Kashiwade, who is responsible for the one year emergency plan and reconstruction program of Japan for the children in Tohoku added, “I enjoyed the Drum Cafe event very much. It was very, very good and the kids I saw were so excited and it pleased them.”

The concept is of course somewhat different for children than adults, since adults have adapted to societal standards and children are more playful. But it is also striking that in Japanese kindergarteners a very healthy discipline prevails. Even here you can see a lot of respect for each other and for what each person does. With this respect, they naturally pay attention and very quickly grow to like something that captivates them. I learned from the advantages of this culture on the first day while I watched 2-year-olds. That is amazing, and with this first positive impression, the day came to an end.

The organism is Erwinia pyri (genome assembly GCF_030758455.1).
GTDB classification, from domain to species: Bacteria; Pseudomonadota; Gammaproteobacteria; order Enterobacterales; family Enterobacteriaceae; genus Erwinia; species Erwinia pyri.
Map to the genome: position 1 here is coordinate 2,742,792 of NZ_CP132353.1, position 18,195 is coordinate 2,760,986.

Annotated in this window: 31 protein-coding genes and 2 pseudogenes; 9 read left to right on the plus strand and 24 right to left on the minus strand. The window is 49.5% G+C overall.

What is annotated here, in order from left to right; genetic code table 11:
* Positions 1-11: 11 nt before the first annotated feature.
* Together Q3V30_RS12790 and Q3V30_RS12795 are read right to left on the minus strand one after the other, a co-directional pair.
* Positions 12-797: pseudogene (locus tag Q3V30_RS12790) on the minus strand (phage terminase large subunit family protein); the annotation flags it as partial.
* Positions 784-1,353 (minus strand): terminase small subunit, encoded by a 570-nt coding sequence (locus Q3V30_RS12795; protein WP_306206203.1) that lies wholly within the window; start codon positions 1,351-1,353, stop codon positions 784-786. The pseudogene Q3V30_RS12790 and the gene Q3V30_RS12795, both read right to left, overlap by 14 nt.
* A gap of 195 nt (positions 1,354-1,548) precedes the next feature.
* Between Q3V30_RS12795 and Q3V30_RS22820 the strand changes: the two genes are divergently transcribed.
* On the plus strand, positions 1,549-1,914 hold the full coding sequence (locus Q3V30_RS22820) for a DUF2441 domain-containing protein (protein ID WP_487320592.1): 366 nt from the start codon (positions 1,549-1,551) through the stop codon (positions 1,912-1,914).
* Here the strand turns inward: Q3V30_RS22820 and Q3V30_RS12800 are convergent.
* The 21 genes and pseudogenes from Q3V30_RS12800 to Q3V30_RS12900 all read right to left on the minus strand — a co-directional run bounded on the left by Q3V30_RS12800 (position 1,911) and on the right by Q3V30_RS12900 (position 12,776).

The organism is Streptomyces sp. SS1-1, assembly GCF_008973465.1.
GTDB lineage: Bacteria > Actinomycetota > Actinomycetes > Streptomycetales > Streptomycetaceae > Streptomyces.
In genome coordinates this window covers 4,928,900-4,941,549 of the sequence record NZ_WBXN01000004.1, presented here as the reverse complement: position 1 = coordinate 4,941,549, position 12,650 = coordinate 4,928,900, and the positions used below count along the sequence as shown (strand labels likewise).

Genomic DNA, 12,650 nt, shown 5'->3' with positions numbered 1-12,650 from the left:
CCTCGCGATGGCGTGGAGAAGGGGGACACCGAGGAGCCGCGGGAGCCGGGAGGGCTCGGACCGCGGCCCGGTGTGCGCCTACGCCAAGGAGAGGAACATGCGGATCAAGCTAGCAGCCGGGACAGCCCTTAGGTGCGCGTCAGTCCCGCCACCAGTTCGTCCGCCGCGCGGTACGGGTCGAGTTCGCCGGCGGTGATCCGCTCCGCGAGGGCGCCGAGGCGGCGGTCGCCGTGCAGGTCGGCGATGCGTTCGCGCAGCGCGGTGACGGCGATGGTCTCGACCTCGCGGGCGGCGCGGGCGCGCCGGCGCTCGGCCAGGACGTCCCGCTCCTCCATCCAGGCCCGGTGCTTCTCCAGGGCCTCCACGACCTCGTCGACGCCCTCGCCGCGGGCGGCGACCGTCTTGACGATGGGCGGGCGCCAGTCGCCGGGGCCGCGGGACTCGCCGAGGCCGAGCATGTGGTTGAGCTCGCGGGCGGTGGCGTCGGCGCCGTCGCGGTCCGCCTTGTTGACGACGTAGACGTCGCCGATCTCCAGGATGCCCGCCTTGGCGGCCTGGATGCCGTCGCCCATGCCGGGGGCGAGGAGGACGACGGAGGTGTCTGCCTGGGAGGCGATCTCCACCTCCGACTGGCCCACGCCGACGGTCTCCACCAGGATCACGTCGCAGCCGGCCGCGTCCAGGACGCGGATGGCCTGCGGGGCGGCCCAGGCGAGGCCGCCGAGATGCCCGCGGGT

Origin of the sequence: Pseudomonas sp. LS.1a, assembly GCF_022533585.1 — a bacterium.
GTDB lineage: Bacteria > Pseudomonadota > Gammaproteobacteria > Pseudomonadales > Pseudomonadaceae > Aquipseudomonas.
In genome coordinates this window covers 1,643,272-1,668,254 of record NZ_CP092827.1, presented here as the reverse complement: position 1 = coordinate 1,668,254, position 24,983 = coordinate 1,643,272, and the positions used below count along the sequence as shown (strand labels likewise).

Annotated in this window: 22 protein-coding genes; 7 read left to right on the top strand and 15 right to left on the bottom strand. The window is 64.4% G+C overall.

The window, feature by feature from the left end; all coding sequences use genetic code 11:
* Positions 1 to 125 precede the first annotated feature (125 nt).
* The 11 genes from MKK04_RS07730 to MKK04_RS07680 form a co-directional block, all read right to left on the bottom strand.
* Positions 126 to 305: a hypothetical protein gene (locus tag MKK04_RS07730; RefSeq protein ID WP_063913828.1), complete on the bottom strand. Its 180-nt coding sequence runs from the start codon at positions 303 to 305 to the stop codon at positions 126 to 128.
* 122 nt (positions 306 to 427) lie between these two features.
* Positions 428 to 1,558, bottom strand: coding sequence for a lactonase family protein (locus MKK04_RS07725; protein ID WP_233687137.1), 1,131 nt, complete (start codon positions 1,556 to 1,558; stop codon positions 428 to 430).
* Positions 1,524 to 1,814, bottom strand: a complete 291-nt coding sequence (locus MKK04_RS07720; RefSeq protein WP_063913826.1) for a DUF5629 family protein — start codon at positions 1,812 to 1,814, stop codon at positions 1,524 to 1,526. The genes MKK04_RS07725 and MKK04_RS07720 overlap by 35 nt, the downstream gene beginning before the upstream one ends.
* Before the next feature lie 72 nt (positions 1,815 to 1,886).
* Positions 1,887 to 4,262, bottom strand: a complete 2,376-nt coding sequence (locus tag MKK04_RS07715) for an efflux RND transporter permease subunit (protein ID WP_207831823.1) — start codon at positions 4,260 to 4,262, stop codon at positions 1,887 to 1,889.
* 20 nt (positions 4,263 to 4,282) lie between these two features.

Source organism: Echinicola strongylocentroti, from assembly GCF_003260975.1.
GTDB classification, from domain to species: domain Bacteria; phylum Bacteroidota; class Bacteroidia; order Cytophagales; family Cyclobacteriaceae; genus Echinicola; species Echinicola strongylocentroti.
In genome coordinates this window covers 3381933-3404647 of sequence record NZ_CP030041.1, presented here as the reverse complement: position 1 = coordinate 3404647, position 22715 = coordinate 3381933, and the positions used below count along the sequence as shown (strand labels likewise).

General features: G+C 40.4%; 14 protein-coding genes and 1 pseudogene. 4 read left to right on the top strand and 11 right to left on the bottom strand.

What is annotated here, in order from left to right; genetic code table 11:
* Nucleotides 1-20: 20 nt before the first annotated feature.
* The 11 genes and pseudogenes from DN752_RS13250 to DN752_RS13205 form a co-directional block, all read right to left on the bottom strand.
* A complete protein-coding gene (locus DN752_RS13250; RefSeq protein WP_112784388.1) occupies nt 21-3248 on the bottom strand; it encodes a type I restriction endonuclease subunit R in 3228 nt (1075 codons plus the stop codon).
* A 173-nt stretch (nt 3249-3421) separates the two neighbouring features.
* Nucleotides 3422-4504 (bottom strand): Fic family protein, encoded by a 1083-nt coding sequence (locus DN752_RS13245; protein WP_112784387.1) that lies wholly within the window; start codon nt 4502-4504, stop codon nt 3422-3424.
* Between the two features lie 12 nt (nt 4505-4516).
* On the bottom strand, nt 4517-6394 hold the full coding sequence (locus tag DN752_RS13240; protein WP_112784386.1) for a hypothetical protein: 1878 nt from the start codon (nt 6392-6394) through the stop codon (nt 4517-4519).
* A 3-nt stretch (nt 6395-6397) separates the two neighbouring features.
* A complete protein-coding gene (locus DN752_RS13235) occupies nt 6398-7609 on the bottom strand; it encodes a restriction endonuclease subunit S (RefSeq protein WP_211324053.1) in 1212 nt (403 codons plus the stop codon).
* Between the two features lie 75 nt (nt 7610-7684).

In keeping with the warning I received on Tuesday, I was taken aback by the visible destruction on our Wednesday tour. During our morning visit to the kindergarten in Miyako City, we could see evidence of the incredible 3 months of cleanup work. More apparent was the destruction in the hearts and souls of the children. When you are in hundreds of public events and have interacted with large groups of people frequently, you get a very keen feeling of the vibrations that are present in a group. If you then work with a group of 5 or 6 year old children, who in many cases have lost their house and part of the family, then you can see the uncertainty and anxiety of the children and almost feel it physically. You understand through the eyes of the children the horror they have seen. It’s no longer about motivating people in a corporation or forming a team of it. It now becomes about helping children through a devastating situation that happened a little over three months ago, which literally washed away the ground under their feet. That these children were able to forget for a few minutes, and allow a smile to flit over their lips with laughter was the great success that was achieved here.